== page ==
still very true. I shoot digital long since and almost all of my photos are shot at ISO 100 same as I did/do on film. All for a very good reason. Most of what you read is just fetisjism.
     
  23. The moaning noises (quite separate from the image noise) usually came from people with unrealistic expectations. Yes, when I was shooting film, ISO 1600 was really pushing it and those out there who were tinkering with 3200 were the geeks. But thats all changed. Well the hype has changed it.
    In the film days, the best pro workhorse film camera, the Nikon F6 cost $5000 new. So a pro could get well outfillted for $10k, and that investment would last years because it was only the film that was getting updated, not the gear.
    Now, with digital, that investment is more like $20,000. But the cruncher is that half this investment is depreciating very fast as digital technology advances quickly. A good used D3 can be had on eBay for $3k.
    So we now have a whole generation of photographers who have a different expectation and that also covers things like "acceptable" noise. You and I are quite happy keeping below 1600, but young Joe Gizmo is not, and the camera companies are to blame, as really there is so little differentiation at the mid to top level that things like high ISO management becomes a major differentiator.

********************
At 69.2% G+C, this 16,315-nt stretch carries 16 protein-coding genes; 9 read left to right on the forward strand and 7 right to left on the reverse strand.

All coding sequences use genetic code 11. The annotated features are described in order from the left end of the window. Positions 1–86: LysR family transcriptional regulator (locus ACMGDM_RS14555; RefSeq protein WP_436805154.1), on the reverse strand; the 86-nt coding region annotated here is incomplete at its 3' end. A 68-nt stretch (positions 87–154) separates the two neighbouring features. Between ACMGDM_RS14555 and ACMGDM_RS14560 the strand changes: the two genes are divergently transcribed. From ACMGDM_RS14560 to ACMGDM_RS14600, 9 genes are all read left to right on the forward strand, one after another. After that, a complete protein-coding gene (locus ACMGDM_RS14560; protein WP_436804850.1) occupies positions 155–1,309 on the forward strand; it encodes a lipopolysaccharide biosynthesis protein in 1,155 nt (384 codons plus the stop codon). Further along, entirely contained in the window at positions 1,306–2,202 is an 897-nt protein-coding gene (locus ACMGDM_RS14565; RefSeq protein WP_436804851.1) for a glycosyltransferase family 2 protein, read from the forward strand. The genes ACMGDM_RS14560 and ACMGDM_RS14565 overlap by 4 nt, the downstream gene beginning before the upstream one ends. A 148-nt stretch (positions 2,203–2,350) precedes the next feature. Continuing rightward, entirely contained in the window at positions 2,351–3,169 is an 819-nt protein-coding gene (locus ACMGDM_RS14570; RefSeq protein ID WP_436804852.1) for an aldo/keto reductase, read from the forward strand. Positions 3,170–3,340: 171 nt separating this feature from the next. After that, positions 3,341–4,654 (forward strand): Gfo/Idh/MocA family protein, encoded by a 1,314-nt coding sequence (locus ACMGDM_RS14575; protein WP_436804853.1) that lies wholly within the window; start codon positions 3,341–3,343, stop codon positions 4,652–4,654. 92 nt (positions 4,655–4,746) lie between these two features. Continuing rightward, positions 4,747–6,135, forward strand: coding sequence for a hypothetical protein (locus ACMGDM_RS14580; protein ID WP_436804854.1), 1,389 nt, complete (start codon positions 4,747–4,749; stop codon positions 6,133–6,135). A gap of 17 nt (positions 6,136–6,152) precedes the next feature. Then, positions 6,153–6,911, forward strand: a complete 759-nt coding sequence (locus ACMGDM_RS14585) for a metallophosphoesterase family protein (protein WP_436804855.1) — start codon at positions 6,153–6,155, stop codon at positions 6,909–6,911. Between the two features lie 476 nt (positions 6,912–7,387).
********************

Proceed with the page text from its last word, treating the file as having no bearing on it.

For the most part, people still shoot in well lit situations. But we are seeing new professionals who have never learned to use flash creatively in wedding photography. And they complain about low light performance from their gear. I have little patience with them. Go buy a flash.
    Yes, my opinion is it's certainly overblown, but many people can't find anything else to talk about as a point of difference. Those who are realistic know the real world limits of their gear, especially if they have to make a living from it. And not many are playing in the 3200/6400 ISO territory. In fact they try to stay as low as possible to get the cleanest images they can. 200-400 is still where its at in the daytime real world.